“If he does not come back soon, we will leave without his supplies.” I shook my head. “There is every possibility that I cannot contact Cerys because she is not conscious. She and Bruce could both be severely injured if the issue was a malfunction of the lift.”
“Rushing headlong could result in the same happening to any one of us,” Seren pointed out with a sigh. “I’m not saying we shouldn’t look, I’m just saying we need to be careful—especially you. Nabyr-zahn needs its king.”
“And it needs its champion.” Silas raised his hands, shrugging. “I’ll keep His Stubbornness safe. We should worry about what we’re going to do once we find Cerys and Bruce, especially if their lift wasn’t the issue. A trap, deities…we can deal with the former but not the latter. We may have to call on our own deities.”
“Whatever the cause, we will deal with it appropriately.” I shook my head before glancing over my shoulder when I heard the crunch of snow. Aleksander flinched when my gaze fell on him. “You brought the supplies? Good. Then Silas and I can get going.”
We took our share of the food and drink from the nervous man, shoved it into our inventories, then made our way into the dungeon without another word. By now, new monsters had taken the place of the ones Cerys and Bruce had slain. Silas and I ignored the creatures, allowing his twin smoke and ink beasts to decimate the creatures in the same order Cerys and Bruce had.
“You really intend to act out against the enclave if something happened to Cerys?” Silas asked me after six floors of pure silence.
I scoffed. “Of course. Even if they are innocent of attempting to kill Cerys, they have neglected their duty as safe keepers. At the very least, Adara should know the full depth of the dungeon’s secrets.”
“What if even her predecessors knew nothing of it—or swore secrecy to the gods?” Silas countered, narrowing his eyes at me. “The Shadowdancers are one of Nabyr-zahn’s crowning achievements. If you slay them there will be an uproar.”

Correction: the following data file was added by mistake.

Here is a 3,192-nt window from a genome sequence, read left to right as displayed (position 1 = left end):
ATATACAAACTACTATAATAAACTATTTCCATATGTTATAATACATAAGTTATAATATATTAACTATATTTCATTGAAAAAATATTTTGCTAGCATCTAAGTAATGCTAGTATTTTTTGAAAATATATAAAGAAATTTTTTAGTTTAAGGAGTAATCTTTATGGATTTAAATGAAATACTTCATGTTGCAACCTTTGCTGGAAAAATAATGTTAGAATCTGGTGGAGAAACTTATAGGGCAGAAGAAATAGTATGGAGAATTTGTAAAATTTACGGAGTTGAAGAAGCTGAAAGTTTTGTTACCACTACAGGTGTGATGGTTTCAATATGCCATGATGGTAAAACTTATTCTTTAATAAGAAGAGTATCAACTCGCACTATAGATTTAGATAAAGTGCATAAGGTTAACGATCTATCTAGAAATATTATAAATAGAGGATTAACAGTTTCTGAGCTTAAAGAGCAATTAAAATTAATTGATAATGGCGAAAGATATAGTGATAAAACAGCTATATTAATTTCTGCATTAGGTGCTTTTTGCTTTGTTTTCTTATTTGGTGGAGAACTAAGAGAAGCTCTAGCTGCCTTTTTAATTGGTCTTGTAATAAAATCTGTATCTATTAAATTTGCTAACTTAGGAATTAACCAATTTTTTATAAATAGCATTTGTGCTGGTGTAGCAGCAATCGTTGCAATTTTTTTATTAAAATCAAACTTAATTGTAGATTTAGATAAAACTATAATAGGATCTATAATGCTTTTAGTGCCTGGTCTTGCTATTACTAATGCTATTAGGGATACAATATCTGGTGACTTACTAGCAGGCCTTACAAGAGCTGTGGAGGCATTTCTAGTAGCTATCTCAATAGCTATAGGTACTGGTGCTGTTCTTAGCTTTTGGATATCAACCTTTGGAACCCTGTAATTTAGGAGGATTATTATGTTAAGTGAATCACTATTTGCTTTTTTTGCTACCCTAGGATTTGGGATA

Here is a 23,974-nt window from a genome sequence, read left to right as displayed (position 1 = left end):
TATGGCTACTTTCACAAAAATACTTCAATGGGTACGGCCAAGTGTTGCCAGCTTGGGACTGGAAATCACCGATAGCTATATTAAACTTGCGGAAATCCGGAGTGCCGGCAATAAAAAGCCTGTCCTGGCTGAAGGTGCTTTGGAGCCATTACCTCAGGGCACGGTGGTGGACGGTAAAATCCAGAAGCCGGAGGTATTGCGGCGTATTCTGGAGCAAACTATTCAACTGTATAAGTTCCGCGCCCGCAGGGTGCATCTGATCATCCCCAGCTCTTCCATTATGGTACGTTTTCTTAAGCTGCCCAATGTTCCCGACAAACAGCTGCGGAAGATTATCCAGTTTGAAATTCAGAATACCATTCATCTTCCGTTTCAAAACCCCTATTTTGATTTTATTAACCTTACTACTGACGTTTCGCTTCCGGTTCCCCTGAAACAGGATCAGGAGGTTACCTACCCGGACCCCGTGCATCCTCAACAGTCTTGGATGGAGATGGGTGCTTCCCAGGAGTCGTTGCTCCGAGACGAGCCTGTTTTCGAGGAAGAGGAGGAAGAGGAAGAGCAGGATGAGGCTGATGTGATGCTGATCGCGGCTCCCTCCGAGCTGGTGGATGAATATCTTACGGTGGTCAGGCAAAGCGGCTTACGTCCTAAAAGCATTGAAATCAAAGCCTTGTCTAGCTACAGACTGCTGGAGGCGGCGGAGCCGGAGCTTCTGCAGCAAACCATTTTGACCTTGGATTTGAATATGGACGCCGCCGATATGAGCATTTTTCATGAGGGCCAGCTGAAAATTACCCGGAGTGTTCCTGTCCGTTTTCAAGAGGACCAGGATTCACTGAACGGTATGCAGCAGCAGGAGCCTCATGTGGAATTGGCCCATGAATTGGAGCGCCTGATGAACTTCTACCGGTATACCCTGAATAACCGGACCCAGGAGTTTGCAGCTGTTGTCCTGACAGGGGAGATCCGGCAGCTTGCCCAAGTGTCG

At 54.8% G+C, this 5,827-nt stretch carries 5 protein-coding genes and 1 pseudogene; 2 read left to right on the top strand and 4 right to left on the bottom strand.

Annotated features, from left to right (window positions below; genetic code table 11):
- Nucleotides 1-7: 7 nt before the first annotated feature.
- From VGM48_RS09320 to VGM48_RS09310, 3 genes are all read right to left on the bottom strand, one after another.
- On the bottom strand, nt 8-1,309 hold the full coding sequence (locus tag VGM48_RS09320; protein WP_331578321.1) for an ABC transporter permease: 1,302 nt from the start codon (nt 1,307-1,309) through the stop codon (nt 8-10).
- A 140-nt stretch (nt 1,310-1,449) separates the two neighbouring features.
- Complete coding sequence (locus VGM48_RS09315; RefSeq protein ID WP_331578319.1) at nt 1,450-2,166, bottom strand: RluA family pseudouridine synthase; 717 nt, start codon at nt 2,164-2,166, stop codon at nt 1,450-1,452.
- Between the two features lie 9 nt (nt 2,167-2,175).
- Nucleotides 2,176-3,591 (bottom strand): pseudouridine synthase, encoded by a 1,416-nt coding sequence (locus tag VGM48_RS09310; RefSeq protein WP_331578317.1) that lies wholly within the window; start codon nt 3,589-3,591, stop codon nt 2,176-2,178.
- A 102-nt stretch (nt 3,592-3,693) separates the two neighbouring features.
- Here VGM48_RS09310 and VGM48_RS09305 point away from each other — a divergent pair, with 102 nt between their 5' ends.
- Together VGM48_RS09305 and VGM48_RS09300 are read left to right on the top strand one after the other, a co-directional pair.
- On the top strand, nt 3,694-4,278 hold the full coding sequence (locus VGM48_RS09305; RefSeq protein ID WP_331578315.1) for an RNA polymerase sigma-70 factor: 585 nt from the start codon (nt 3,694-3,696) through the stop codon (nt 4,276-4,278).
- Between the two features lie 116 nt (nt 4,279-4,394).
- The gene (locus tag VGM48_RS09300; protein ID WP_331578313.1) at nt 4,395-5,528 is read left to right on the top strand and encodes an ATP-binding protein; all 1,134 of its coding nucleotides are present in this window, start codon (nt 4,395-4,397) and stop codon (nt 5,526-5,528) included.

“Slay them?” I smiled. “Such an end would be too easy for anyone who wishes to bring harm to Cerys.”
Silas sighed. “I’m just worried your…fierceness, regarding Lady Moonfire could cause the people to turn against you or her. If you turn your anger toward citizens of Nabyr-zahn, you’ll betray their trust and they’ll begin considering leaving—or overthrowing you.”
“You just want to avoid becoming the next king.” I chuckled, shooting him an amused glance.
“Idris.” Silas narrowed his eyes at me.
“You know as well as I do that Cerys is our last chance to stand against the Issradians.” I sighed and crossed my arms, turning to face Silas fully. “Should we lose her, delivering death to our own people would be a mercy. Then, at least, they will be saved from the rape and torture the humans are so eager to inflict.”
“Even with so many of our deities returning?” Silas shook his head slowly. “They’re returning for a reason. Maybe her presence gave them more strength, or maybe they are planning something. Cerys wouldn’t want you to end the people of Nabyr-zahn.”
“If the humans win, death will be our only savior.” I shrugged, an amused smile playing on my lips. “For someone who loves death more than me, you are certainly trying hard to be a voice of reason. Are you growing soft?”